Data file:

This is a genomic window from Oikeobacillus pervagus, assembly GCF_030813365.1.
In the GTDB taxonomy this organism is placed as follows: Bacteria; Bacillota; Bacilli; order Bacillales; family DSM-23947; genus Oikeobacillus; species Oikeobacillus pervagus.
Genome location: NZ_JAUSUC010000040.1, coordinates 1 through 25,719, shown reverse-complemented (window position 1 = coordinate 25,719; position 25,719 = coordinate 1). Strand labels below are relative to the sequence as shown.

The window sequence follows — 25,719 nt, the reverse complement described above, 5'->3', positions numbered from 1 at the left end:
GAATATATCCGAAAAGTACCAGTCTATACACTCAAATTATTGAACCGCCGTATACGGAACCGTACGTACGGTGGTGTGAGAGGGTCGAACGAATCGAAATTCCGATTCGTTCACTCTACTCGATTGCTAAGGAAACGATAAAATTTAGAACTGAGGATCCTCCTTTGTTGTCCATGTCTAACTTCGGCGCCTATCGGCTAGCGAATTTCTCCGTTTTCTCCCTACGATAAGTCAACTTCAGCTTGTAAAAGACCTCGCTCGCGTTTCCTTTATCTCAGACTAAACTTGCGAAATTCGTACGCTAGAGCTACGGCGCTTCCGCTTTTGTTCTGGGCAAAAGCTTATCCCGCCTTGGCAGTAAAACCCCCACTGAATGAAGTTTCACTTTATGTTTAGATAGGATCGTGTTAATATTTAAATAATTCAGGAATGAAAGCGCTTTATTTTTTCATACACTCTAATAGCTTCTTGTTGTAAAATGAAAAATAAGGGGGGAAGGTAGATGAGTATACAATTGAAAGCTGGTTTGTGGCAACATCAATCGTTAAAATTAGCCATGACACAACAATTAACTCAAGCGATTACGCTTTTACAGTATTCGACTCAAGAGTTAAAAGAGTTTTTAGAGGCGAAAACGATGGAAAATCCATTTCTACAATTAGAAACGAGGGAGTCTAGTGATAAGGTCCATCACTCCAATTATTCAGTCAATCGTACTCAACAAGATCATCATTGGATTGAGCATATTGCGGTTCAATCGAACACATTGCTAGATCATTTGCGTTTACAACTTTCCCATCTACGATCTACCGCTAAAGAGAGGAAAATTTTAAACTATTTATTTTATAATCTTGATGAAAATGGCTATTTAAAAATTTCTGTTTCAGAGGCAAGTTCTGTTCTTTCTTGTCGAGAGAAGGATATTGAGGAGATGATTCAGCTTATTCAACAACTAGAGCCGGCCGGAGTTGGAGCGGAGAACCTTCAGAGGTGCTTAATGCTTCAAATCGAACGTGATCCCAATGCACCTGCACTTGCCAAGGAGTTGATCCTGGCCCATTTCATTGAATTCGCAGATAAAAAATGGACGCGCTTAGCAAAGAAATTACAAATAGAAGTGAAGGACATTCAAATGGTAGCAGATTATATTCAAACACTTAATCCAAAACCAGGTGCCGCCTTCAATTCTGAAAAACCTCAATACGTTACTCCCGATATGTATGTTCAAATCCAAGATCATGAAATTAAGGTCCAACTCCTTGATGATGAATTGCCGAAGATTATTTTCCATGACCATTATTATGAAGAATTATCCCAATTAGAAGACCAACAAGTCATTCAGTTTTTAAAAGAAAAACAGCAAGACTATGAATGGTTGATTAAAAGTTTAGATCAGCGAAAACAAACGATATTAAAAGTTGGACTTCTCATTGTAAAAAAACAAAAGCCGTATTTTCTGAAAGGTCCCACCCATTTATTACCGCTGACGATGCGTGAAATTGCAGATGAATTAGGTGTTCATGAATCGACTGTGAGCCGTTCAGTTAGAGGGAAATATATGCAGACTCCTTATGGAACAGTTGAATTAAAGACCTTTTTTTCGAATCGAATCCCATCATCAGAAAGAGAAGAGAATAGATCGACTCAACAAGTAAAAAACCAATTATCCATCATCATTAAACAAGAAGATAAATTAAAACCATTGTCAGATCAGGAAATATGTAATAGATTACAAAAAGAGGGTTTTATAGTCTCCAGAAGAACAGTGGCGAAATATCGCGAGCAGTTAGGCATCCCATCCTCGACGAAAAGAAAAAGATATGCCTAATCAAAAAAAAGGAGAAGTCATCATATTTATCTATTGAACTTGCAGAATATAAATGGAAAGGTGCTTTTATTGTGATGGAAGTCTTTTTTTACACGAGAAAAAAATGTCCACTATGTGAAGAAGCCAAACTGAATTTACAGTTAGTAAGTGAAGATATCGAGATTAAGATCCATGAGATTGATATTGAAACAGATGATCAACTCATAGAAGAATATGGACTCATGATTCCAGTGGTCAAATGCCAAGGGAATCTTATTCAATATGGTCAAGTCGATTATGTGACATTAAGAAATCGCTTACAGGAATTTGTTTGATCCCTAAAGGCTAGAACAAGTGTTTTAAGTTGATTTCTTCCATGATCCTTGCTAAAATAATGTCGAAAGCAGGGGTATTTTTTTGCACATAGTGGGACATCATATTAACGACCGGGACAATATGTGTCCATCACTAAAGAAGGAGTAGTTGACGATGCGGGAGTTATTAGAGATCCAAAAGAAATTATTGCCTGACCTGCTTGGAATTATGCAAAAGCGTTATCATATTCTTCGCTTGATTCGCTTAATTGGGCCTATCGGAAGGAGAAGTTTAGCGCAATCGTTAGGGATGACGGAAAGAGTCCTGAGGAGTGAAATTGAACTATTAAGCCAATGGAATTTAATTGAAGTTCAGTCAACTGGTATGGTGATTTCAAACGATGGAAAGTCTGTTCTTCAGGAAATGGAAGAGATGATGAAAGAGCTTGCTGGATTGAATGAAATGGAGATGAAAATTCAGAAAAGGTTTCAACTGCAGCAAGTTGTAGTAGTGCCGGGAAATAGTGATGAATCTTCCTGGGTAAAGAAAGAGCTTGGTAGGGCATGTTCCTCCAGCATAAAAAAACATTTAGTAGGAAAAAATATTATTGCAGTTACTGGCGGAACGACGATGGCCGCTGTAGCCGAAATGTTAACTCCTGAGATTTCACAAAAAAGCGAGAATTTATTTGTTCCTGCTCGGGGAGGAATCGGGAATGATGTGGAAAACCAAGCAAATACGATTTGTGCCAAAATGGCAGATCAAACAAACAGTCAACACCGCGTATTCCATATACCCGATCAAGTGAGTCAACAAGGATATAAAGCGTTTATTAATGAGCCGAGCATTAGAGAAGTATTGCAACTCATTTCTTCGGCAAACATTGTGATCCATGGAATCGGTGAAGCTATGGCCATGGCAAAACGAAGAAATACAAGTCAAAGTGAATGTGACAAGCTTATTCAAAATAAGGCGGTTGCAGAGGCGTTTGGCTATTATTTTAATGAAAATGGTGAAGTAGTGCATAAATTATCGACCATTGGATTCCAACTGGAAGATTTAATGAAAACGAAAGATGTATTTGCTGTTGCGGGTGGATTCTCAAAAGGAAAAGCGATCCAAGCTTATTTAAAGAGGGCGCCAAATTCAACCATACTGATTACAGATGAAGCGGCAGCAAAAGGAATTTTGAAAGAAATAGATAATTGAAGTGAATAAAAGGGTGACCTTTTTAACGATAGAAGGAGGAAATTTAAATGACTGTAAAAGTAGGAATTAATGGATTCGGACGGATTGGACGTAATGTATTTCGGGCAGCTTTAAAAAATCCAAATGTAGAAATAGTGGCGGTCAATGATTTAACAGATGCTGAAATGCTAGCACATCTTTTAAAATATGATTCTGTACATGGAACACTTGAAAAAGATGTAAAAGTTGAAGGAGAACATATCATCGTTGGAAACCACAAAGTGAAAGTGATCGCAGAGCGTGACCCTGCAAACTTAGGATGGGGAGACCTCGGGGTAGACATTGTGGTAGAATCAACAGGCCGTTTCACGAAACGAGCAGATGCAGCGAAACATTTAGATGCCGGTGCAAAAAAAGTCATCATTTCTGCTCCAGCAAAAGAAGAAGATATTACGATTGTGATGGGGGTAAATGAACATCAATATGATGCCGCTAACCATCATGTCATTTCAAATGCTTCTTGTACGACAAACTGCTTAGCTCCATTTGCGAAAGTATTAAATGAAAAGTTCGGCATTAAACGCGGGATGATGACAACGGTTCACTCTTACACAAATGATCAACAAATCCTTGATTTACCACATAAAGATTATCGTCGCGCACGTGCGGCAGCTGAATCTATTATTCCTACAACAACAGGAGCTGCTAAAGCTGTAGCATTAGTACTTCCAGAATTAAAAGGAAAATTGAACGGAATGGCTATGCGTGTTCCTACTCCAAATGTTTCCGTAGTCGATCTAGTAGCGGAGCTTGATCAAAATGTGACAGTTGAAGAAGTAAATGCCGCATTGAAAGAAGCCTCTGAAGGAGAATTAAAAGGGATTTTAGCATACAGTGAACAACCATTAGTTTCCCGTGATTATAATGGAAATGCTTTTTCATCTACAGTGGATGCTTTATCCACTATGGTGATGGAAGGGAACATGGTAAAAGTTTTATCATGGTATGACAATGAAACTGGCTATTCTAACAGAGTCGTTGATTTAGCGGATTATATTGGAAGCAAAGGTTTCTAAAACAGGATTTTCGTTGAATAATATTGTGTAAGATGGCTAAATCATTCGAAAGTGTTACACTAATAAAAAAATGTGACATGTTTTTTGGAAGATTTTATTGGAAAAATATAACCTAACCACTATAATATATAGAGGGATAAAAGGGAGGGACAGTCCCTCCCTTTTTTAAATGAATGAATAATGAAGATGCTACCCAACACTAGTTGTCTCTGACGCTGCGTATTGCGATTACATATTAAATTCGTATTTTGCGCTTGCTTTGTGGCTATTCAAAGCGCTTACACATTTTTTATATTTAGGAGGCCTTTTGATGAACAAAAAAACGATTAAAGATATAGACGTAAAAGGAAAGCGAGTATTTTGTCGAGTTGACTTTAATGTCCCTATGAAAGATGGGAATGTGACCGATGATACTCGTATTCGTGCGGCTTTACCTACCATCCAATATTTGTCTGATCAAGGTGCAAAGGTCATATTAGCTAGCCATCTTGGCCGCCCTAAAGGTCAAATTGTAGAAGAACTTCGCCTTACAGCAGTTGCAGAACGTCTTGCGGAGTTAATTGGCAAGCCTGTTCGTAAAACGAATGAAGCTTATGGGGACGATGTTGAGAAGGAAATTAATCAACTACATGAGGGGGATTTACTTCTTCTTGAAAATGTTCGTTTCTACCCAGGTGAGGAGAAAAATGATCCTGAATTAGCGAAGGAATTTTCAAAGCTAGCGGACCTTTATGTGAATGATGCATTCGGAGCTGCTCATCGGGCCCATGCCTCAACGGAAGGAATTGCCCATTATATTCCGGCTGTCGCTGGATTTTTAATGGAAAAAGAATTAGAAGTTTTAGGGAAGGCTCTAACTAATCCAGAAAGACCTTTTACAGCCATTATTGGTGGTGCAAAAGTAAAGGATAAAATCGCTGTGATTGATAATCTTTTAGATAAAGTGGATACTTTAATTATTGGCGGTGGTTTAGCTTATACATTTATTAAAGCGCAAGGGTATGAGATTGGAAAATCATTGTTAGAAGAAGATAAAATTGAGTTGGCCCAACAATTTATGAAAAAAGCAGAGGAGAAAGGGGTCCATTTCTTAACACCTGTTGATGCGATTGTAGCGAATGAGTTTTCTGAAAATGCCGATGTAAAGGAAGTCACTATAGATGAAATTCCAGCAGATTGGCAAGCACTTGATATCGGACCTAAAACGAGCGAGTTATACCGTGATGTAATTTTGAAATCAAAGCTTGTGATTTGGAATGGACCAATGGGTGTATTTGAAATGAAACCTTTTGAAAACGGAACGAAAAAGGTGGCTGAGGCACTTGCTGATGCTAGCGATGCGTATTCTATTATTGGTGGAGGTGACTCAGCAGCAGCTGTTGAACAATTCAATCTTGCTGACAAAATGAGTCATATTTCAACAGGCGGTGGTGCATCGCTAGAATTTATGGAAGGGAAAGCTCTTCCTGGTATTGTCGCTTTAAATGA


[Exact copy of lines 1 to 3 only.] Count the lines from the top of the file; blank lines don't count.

This is a genomic window from Oikeobacillus pervagus, assembly GCF_030813365.1.
In the GTDB taxonomy this organism is placed as follows: Bacteria; Bacillota; Bacilli; order Bacillales; family DSM-23947; genus Oikeobacillus; species Oikeobacillus pervagus.
Genome location: NZ_JAUSUC010000040.1, coordinates 1 through 25,719, shown reverse-complemented (window position 1 = coordinate 25,719; position 25,719 = coordinate 1). Strand labels below are relative to the sequence as shown.